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07/28/2021

What's hindering supplier-retailer partnerships?

Mack Elevation’s Dan Mack shares insights from suppliers and retailers about how both are approaching their business relationships and offers advice for strengthening the supplier-retailer partnership.

In 2006, Borders earned $100 million in profit; by 2010, they were losing $109 million. Borders was blind to both a technological and convenience paradigm shift, sitting right in front of them. In 2009 Blackberry controlled 50% of smartphone sales; by 2014, it was 1%.  They avoided the role of an internet browser. Blind spots can do more than hurt you; they can put you out of business.

Our current predicament in business includes increased costs, looming inflation, limited face-to-face interactions, and an evolution in consumer behaviors. Recent interviews I conducted with vice presidents of sales within the CPG supplier world included the following concerns:

  • “Due to limited data availability, retailers don’t appreciate the size of Amazon’s business with us.”;
  • “We are embracing more financial rigor in everything that we do.”;
  • “Supply chain stress and cost increases are daunting. We must see positive retailer ROIs to continue investing.”;
  • “We must critique each retailer’s cost to serve & improve overall profitability.”;  
  • “Digital cost increases are not our problem.”;  
  • “Our most important metric is our digital return on advertising spend investment.”;
  • “Retailers are no longer merchants, but bankers and supply chain specialists.”; and 
  • “Every retailer must now prove their value.  We are following the revenue, wherever it leads.” 

My research has found that 3 in 4 suppliers are fearful to always tell the truth for fear of relationship blowback. We have a trust issue.

The Retail Industry Leader’s Association found that the No. 1 retailer priority is “becoming omnipotent on omnichannel.” And every retailer surveyed stated “personalization” was a top-five strategic priority.  

[Read more: Mack sizes up how retailer-supplier partnerships can align better, navigate changes]

The consumer’s changing omnichannel expectations have dramatically influenced most retailer’s profitability, pricing, and shopping trips. The cost increase in serving today’s consumer is not sustainable unless retailers and suppliers have a real meeting of the minds of the costs associated with direct-to-consumer and curbside pickup sales.

The following are other top concerns conveyed by a number of top U.S. retailers:

  • “All the work the consumer used to carry is now supported by the retailer. The dramatic increase in costs associated with curbside pickup and digital must be offset by our partners.”;
  • “Our vision has not changed but our job descriptions have evolved to cover the whole omnichannel responsibility.”;
  • “Retailers are being evaluated on repeat purchases, shopper segmentation, product in-stocks, consumer acquisitions, views & impressions.”;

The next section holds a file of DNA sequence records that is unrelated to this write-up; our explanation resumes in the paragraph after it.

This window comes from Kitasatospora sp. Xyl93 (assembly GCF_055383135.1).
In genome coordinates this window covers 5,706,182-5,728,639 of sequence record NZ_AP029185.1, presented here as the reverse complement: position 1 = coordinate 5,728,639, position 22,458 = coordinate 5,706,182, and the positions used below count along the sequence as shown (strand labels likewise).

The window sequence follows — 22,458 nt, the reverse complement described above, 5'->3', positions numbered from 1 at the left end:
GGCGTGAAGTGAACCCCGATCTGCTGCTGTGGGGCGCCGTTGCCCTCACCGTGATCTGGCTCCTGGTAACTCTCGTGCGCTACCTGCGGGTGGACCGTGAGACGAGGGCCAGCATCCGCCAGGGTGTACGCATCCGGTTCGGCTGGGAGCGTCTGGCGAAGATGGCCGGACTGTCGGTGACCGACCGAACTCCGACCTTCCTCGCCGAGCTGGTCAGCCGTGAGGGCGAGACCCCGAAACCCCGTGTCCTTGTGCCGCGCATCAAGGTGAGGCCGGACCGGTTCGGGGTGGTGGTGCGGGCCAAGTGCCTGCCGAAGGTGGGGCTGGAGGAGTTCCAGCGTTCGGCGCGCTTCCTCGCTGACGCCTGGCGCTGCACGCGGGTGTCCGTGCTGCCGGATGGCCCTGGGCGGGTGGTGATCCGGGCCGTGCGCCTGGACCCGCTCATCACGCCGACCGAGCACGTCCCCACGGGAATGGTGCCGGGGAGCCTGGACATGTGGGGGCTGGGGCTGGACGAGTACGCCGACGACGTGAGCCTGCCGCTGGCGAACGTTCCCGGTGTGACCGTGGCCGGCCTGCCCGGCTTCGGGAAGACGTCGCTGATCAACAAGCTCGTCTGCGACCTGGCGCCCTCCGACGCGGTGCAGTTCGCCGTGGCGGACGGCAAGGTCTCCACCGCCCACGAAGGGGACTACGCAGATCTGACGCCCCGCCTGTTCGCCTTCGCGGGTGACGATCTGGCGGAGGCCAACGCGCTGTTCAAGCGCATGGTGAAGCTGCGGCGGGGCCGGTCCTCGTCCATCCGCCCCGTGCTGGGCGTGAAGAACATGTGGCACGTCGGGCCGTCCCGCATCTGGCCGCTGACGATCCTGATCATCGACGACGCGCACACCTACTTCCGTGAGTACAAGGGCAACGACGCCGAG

• “We are more serious than ever about the lifetime value of our most loyal consumers.”
  • “We are now thinking of JBP as “category vision” meetings.”;
  • “How do we maintain supply even during a crisis?”;
  • “Our supplier partnership expectations have increased. What am I not seeing clearly?”; and
  • “Retail media is now a brand asset, and we are rededicating ourselves to our local communities.”

Supply chain excellence while balancing profit should be the goal. We must think ‘big picture’ while protecting relationships and conducting cooperative negotiations. Proactive incremental funding discussions that justify why the investment serves both parties must take place. We must assess goals, reassess agreements, and evaluate whitespaces. 

Candor, openness, and commitment to co-creation must occur where both parties have an equal voice in plan design and joint ownership. Courageous discussions will include interests, assets, threats & risks with quarterly reviews done to course correct. This necessitates a set of new sales leadership priorities moving into the future. 

New rules and behaviors of sales organizations include:

  • Flattening silos;
  • Deeper P&L expertise;
  • A hypothesis, experimentation & testing mindset;
  • A commitment to learning agility;
  • A shift from managing to growing a business;
  • Dynamic resource allocation;
  • A shift from presentation to facilitation; 
  • A move from net sales to net profit;
  • True transparency, candor, and ruthless trust building; and
  • Being a courageous communicator.

A top executive recently shared, “If you don’t care about my agenda, I won’t care about yours.” The job of a sales or service agency is to uncover hidden problems, escalating costs, and the risk of failing to implement a solution. Retail executives want partners who solve problems and think holistically about their business. And suppliers are looking for retail executives that are transparent and committed to building long-term, sustainable and profitable partnerships.

Do you know how you are perceived? 

a man wearing a suit and tie smiling at the camera

Dan Mack is the founder of Mack Elevation. To learn more about Mack Elevation’s coaching, consulting, training and leadership events, visit mackelevationforum.com.

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